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Why is ‘using namespace std;’ considered a bad practice in C++?
Using std Namespace

Is it just a matter of preference? Or is there a valid reason for preferring

using namespace std;
#include <string>
myString string;

or

#include <string>
myString std::string;

I suppose that explicitly stating the namespace each time, while a drag to type, avoids any possibility of name clashes (or would the compiler warn of ambiguity?)

Question: is there a convincing argument one way or another?

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marked as duplicate by Neil Butterworth, Yacoby, Charles Bailey, avakar, Matthieu M. Jan 16 '10 at 13:34

This question has been asked before and already has an answer. If those answers do not fully address your question, please ask a new question.

2  
Dupe of stackoverflow.com/questions/1452721/… among many, many others. – anon Jan 16 '10 at 13:28
    
You're right! Why didn't I find those when I searched? Sorry – Mawg Jan 16 '10 at 13:44

This is a modified version of another answer I wrote on the same subject. Up to version 3 now.

The major issue is name conflicts, in that if you have a variable called count in your code and you are using namespace std; it will be ambiguous as to what you mean. It isn't just count. reverse and equal will also be included, which are all common identifiers. For example, this will result in a compile error:

#include <algorithm>
using namespace std;

int count;
int main(int argc, char* argv[]){
    count = 1;
}

Disregarding all problems to the compiler, it is also a problem for anyone coming to read your code. Those extra 5 characters ensure that the next person maintaining your code knowns exactly what you mean without having to check the top of the file every other line to see if you mean std::string or mylib::string when you write string


It is also worth noting that you should never put a using namspace xyz in a header file, as it can propagate to all files that include that header file, even if they don't want to use that namespace. Another problem here is that it is also not clear that the std namespace has been imported, so the maintainer (or you in 3 months time) adds a variable with the same name as some obscure std function that was included into the same compilation unit and then spends an hour trying to find the cause of the compilation error.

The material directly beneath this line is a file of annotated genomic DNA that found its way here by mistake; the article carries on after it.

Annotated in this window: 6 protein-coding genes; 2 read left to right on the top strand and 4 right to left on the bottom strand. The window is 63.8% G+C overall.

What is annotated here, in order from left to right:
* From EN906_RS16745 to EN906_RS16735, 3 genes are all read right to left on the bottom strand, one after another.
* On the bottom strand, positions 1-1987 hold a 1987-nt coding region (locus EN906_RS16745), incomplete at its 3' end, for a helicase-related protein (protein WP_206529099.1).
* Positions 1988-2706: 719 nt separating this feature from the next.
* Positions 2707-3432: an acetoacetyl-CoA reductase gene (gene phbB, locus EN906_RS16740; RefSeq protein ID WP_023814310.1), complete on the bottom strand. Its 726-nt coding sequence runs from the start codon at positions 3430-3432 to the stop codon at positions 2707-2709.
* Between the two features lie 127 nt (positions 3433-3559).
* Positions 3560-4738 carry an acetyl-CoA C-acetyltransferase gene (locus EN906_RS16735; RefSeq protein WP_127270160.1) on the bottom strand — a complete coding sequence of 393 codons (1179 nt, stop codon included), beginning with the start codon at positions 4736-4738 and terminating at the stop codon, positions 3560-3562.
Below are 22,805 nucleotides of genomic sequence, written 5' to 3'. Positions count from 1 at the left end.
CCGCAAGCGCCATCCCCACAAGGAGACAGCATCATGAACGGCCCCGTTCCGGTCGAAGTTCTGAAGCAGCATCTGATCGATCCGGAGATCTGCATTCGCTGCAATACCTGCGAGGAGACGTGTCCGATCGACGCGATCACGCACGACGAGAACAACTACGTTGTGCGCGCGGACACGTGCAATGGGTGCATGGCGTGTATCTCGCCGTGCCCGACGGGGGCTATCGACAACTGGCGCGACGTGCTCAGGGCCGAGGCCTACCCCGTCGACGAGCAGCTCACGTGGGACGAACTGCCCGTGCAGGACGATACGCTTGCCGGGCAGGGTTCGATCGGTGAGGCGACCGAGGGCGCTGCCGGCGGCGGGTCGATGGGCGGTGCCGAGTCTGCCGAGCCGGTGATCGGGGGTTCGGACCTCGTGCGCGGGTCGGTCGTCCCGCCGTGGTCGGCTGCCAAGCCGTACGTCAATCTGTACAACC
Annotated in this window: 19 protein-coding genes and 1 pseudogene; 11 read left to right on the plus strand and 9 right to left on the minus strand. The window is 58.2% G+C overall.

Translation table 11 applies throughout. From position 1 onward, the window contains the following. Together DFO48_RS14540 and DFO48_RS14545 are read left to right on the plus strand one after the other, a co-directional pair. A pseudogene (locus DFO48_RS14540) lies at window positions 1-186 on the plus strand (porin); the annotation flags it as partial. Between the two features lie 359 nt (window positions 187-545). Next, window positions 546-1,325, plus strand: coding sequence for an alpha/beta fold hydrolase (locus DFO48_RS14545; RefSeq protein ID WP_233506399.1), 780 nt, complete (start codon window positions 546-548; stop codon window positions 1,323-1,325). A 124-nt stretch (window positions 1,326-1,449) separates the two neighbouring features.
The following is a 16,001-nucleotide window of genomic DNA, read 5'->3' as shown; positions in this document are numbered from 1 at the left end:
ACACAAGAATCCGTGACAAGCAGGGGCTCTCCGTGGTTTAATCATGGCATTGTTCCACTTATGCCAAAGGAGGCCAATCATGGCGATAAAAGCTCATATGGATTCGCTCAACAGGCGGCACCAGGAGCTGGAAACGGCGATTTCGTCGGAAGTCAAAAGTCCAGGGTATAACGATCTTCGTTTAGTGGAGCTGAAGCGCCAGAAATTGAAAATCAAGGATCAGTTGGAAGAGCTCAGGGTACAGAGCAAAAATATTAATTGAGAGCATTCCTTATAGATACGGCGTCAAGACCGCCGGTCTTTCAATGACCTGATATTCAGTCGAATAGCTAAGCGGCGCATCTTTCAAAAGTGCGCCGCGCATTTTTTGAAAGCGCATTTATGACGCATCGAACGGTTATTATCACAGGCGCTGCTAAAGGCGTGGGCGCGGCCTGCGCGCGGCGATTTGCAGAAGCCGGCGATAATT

(From Effective C++) In the majority of cases it is very beneficial to use

using std::swap

As if there is a specialized version of swap, the compiler will use that, otherwise it will fall back on std::swap. If you call std::swap, you always use the basic version, which will not call the specialized version (even if it exists).

Take for example code using the pimpl idiom. Where as the default copy may copy all the data in the actual implementation, where as all that needs doing is swapping the pointers. Using a specialized swap could save huge amounts of execution time, and well designed libraries should specialize it.


In summary,

  • Always prefer using std::swap over std::swap()

  • Avoid using namespace std in a header at all costs due to propagation, try to avoid using it in implementation files.

  • Having thousands of using std::foo at the top of every file is not the way to go. At most use it for commonly use classes.

Everything else is opinion.

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Lol... (Almost) every dupe of this question has an answer by you... :D – missingfaktor Jan 17 '10 at 5:08

Personally I prefer the using declaration rather than the using directive.

For example:

#include<string>
using std::string;

string x="abc";

Using the using directive brings the entire namespace into scope which might cause name collision problems later.

For more information read this(Strongly recommended).

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usings are fine in cpp files. You would prefer the second syntax in headers so you don't get them propagated throughout your project.

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